America’s ERs Are Jammed, Affecting Patients on Other Wards
WEDNESDAY, Nov. 16, 2022 (HealthDay News) — A crowded, overwhelmed emergency department raises the risk of death and suffering for patients throughout a hospital, a new study warns.
“The more the emergency room was crowded, the more people were dying throughout the hospital,” said lead researcher Charleen Hsuan, an assistant professor of health policy and administration at Pennsylvania State University.
Patients also wound up staying longer in the hospital when the ER was crowded.
A crowded emergency department is a sign of a hospital that’s running at its absolute limits, said Dr. Ryan Stanton, a board member of the American College of Emergency Physicians.
Patients typically clog an emergency department because the hospital is out of beds and there’s nowhere else to put them.
“The emergency department is the barometer of the system,” Stanton said. “If the ER is boarding patients and there are patients in the hallway, that means the rest of the system is completely flexed to capacity as well.”
Previous research has shown that emergency department patients suffer and die when the ER is crowded, but Hsuan and her colleagues suspected that this effect might ripple beyond the unit’s swinging doors.
For the study, the research team analyzed more than 5 million discharge records from hospitals across California between October 2015 and the end of 2017.
Overall, an average of 2.6% of hospital patients died during inpatient stays. But the researchers discovered that people were more likely to die on days when the emergency department in their hospital was crowded.
Hospital patients were 5.4% more likely to die when the emergency department was at its most crowded, the findings showed.
Inpatients also tended to stay 8% longer at the hospital when the ER was jammed, Hsuan said.
“Our theory is that the reason why emergency department crowding is affecting mortality is really through this workload,” she said.
Harried hospital staff are also more likely to make mistakes, Stanton noted.
“If we’re spilling over into the emergency department, that means every one of your staff members — your physicians, your nurses, your techs — are working at the maximum speed they can. No matter how good they are, if you are at capacity there’s only so much mental and emotional bandwidth that each human has,” Stanton said.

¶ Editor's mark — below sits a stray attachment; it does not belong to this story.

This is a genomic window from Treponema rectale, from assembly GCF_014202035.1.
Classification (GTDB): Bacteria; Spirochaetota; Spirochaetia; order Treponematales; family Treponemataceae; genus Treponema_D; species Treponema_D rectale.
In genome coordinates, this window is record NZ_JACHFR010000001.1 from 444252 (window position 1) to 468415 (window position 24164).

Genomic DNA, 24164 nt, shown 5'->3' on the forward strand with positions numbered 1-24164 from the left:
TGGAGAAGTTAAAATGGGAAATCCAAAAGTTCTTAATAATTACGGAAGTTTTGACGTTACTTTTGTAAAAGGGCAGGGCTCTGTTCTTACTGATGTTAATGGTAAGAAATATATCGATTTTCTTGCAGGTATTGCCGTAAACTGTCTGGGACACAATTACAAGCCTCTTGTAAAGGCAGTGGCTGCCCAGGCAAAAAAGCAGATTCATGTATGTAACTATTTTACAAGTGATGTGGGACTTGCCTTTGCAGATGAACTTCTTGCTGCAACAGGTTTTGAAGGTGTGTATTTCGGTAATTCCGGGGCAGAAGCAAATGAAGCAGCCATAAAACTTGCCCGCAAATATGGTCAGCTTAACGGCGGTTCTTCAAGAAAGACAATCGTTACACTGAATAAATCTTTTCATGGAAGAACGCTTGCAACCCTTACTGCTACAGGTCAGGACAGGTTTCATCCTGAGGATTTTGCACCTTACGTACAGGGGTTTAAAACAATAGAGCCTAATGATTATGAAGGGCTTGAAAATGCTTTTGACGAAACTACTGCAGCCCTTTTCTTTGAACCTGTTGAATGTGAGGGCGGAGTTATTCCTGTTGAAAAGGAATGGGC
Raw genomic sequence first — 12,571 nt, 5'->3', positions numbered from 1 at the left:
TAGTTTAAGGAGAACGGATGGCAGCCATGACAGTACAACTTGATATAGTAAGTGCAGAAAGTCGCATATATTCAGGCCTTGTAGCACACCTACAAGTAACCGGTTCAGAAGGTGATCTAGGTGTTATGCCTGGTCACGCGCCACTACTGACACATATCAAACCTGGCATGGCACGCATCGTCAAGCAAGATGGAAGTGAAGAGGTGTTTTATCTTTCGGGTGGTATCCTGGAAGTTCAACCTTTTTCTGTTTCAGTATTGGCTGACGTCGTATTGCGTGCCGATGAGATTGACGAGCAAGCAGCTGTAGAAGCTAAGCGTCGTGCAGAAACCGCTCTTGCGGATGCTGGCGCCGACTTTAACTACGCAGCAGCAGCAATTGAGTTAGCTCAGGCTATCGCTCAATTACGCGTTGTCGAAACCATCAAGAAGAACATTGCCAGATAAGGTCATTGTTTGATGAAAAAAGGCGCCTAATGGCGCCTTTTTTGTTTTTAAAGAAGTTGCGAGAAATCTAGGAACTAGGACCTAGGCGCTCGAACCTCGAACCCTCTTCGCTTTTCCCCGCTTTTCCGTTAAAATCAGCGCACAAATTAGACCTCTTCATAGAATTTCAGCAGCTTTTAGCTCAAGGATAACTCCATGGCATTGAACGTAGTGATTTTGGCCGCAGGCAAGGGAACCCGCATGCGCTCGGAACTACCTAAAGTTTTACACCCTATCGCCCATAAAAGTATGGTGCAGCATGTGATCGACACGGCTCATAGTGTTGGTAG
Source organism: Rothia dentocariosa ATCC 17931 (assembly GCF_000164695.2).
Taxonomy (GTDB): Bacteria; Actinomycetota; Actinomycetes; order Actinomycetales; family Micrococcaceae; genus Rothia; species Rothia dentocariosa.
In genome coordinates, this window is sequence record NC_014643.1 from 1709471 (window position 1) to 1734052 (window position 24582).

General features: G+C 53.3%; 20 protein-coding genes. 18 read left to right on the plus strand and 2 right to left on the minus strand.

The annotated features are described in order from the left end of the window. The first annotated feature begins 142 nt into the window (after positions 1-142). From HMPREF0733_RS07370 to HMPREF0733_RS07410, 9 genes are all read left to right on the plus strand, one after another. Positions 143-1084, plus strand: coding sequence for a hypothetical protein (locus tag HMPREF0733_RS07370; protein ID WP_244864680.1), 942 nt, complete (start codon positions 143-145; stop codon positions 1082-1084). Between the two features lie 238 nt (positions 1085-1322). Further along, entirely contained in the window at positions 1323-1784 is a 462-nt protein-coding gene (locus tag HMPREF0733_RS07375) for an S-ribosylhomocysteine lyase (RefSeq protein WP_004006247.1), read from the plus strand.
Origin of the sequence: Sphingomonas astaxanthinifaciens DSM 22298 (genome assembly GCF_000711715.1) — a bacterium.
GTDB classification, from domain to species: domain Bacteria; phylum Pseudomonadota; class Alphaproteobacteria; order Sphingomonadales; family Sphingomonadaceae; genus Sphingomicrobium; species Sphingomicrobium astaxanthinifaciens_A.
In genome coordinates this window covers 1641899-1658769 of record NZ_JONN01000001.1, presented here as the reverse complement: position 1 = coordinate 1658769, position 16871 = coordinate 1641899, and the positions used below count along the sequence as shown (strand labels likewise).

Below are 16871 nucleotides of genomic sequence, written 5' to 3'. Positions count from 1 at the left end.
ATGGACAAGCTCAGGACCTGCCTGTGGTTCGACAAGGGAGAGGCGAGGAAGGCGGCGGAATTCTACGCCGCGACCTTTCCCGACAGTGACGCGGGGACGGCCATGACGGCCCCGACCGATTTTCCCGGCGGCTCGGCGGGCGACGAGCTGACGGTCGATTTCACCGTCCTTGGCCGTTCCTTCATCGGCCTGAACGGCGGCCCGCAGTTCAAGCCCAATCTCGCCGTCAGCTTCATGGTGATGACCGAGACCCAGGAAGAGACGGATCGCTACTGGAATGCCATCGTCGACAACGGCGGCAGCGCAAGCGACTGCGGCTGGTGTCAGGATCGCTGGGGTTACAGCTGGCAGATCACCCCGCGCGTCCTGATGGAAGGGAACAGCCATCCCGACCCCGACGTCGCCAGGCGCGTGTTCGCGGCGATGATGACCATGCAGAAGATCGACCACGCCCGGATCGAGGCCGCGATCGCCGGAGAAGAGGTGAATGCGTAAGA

“If you’re running with the pedal to the floor, things are going to happen. Things are going to get missed,” Stanton continued.
In fact, Hsuan suspects the problem might be even worse than this study reports.
That’s because California is one of the only states in the nation that legislates minimum staffing levels for nurses. It’s possible that the death rate associated with emergency department crowding would be even higher in states where nurse staffing levels are lower.
In addition, the study data came from before the pandemic, which caused a major staff bleed for hospitals nationwide due to burnout.
“I would imagine, given all the difficulties with staffing that a lot of hospitals are facing right now, if we were able to replicate the study now we might find an even greater effect,” Hsuan said.
Hospital closures have further complicated matters, she added.
“Your hospital might have been doing fine, but then another hospital closes and then all of a sudden you get all of their patients as well as the original patients that you had,” Hsuan said.
The most direct solution would be to hire more hospital staff and create more inpatient capacity, to take the pressure off, Stanton and Hsuan said.
“We’ve got to make sure that we are encouraging nurses going into nursing school to be in bedside nursing, and not as a springboard to nurse practitioner or non-bedside jobs,” Stanton said. “We need nurses, desperately. We need bedside nurses.”
However, the problem extends past the hospital’s walls, Stanton added. It runs throughout America’s health care system.
People who can’t find treatment from a regular primary care doctor tend to let their health problems go until they wind up in the emergency department, requiring hospitalization.
“We have to build out our primary care and outpatient systems, to where people can get evaluations done in a timely fashion. People are getting refusals from insurance companies or long delays, or are not able to get in to see a primary care physician,” Stanton said.
“Really, between having enough primary care physicians and having enough bedside nurses, that would fix a lot of the challenges we face today,” he added.
The study was published online recently in the journal Health Services Research.
Institute for Healthcare Improvement has more about emergency department overcrowding.
SOURCES: Charleen Hsuan, JD, PhD, assistant professor, health policy and administration, Penn State, University Park, Pa.; Ryan Stanton, MD, board member, American College of Emergency Physicians; Health Services Research, Nov. 7, 2022, online